Williamsburg Fashion Weekend: Eco-fashion targets the burg

When a friend told me about the Williamsburg Fashion Weekend, which held its twelfth season this weekend, I was oozing with excitement. Williamsburg is the center of hip, and for them to organize their own fashion event riding on the tail end of New York fashion week was exciting. It got better when I found out the nuts and bolts of the event centered around conceiving and supporting a ‘new fashion industry’, one with a conscious–this is right up my alley I thought.

Certainly, it wasn’t your traditional fashion show–it didn’t fit the mold. Set in a warehouse off 3rd St., there was one row of chairs lined up in front of the runway, and a bartender in a faux-fur hat serving Pabst and Brooklyn Lager. The runway was black, not white, and shaped like a T, rather than the long line or sharp U-shape of the traditional catwalk. The models weren’t always catwalking either: The first designer, Uta Brauser, was out to make a statement about the rise of gun violence in this country and had her models stomping up and down the runway in bullet proof vests made of the same foam a ninja turtle or superman costume would be, dodging Nerf bullets from an orange safety vested marksmen at one end of the runway.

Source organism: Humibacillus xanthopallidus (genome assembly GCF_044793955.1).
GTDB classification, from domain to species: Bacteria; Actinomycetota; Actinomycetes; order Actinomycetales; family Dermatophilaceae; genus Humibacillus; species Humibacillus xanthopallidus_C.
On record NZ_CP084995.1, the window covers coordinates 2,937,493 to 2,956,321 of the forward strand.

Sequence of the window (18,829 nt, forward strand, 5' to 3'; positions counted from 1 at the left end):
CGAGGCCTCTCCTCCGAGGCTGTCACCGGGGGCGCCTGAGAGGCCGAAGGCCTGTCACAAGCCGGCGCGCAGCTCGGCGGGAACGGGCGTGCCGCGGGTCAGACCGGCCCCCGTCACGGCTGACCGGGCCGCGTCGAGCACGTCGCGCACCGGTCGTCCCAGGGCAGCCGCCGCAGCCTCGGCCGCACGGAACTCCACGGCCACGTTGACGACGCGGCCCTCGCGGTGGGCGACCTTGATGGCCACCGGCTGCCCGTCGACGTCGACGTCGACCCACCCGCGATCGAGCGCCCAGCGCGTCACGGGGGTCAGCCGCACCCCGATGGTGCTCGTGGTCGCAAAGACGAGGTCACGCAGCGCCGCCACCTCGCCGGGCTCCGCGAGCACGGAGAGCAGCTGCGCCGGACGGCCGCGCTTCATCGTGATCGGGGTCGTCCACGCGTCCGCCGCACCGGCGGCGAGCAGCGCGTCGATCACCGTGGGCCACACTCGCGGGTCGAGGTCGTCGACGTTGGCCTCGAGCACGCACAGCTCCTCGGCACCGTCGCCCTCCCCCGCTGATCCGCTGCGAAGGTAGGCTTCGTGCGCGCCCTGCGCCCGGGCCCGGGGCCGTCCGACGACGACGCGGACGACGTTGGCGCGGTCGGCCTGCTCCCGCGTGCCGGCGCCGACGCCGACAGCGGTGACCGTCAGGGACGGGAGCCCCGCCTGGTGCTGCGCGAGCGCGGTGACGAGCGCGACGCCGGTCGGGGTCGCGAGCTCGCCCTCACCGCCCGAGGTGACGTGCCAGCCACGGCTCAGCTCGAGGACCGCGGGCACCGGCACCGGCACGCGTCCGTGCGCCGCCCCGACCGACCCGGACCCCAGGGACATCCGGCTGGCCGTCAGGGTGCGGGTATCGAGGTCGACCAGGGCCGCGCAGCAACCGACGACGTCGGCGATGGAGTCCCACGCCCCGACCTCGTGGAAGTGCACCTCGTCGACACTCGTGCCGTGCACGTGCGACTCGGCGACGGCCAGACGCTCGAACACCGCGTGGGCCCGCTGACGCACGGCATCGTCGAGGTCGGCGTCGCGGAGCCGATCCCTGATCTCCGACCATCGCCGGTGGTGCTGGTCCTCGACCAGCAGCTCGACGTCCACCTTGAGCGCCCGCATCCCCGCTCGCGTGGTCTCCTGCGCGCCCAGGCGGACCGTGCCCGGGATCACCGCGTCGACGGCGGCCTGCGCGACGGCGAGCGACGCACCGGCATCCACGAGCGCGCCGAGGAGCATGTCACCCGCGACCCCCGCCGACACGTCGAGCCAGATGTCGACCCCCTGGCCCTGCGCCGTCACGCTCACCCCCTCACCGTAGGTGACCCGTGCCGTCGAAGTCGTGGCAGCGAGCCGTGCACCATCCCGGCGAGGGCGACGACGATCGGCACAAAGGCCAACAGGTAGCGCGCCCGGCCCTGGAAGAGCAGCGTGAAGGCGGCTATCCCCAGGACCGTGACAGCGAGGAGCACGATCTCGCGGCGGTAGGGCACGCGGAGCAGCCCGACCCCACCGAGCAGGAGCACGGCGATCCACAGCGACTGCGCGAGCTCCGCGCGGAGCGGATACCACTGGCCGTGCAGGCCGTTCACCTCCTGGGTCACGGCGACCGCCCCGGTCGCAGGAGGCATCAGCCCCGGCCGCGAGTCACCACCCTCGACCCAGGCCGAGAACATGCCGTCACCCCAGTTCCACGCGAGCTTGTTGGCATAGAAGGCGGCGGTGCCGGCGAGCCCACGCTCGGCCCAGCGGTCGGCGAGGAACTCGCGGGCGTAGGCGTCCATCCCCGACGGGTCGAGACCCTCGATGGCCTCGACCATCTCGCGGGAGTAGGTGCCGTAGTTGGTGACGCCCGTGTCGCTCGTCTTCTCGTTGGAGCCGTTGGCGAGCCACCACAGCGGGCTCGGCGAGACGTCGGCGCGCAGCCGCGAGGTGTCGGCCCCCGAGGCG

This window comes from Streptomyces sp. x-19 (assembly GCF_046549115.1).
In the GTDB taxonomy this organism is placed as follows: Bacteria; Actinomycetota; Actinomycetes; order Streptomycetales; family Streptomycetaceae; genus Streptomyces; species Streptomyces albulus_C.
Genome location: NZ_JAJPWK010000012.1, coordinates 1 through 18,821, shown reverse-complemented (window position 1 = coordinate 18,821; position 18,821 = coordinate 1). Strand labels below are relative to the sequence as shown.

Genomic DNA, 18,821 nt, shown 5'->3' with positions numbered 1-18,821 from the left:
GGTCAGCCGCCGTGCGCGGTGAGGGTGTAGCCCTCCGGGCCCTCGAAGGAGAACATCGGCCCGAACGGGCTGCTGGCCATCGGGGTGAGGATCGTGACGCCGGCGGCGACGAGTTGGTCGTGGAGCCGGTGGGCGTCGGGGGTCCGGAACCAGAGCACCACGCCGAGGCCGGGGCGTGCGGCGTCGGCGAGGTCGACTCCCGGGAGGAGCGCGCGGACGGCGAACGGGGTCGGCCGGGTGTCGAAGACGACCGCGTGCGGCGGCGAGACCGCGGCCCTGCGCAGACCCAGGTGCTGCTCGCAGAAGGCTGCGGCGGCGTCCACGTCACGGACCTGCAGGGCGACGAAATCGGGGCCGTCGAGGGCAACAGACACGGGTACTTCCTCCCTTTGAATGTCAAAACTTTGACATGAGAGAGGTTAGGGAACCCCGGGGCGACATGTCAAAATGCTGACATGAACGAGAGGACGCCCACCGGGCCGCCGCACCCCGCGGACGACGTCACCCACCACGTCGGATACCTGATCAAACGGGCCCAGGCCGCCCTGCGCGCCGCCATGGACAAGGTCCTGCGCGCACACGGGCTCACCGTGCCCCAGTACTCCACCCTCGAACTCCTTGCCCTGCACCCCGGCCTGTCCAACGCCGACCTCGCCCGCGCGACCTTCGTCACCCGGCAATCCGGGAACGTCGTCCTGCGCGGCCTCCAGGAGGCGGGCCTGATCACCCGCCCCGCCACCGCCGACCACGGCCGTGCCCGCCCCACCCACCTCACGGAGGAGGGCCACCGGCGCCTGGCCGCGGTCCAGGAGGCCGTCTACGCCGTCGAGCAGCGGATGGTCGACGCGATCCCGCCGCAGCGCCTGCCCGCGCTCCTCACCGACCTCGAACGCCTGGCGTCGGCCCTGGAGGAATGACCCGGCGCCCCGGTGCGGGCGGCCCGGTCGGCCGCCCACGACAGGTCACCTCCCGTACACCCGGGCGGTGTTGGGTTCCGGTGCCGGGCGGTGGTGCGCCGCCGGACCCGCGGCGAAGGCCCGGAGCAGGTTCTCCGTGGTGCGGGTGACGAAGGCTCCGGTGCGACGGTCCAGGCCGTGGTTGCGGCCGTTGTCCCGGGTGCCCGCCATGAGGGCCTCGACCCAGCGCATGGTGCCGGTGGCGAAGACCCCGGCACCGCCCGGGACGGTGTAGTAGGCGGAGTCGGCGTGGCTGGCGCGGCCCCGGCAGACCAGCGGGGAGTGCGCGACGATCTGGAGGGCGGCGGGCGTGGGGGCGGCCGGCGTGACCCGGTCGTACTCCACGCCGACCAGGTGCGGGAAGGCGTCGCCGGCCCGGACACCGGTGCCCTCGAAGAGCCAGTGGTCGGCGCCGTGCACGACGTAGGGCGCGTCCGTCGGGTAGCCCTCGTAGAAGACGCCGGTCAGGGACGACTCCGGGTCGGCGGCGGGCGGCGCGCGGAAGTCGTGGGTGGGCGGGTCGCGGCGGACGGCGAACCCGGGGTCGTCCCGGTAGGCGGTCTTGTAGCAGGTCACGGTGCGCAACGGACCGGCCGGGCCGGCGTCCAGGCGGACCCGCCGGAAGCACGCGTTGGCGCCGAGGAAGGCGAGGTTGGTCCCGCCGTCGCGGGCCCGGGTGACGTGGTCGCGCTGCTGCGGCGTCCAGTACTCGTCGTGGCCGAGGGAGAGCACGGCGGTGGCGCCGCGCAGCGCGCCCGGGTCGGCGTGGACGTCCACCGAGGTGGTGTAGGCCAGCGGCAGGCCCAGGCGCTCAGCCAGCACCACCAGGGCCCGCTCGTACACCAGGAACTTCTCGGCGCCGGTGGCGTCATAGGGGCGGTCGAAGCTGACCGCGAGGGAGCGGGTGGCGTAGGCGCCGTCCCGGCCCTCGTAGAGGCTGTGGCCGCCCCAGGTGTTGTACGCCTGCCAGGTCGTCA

Picture 1 Uta Brauser’s collection speaks on gun violence in the US

Other designers exhibited collections made of reclaimed garment factory scraps or organic material. Nathalie Kraynina’s collection stood out as a strong representation of femininity. Well-constructed outerwear pieces with leather accessories. And if the models could talk you’d image they would seductively shouted “hear me roam.”

WBFW Nathalie Kraynina F/W13 Collection

The show’s ideology was walking the righteous path: Out to spread the message that we vote at the checkout, so make your vote count. Fast fashion is getting us nowhere in vain. But as I spoke to a fellow viewer, a young Polish woman living in the East Village who came to the event to see what the Fashion Weekend hype was about she directly reminded me, “Good design should always come first–stand for itself.” Her succinct criticism was right. Certainly the idea was there, but some design was lacking. Do we ever really get there, or is it always a process?

Now in it’s twelfth season, I trust Williamsburg Fashion Weekend will continue to be held and stand as a counter-fashion show. Let’s hope it can stand proud as a guide for how-to-sustainable-fashion and not just a hipster counterculture rebellion.

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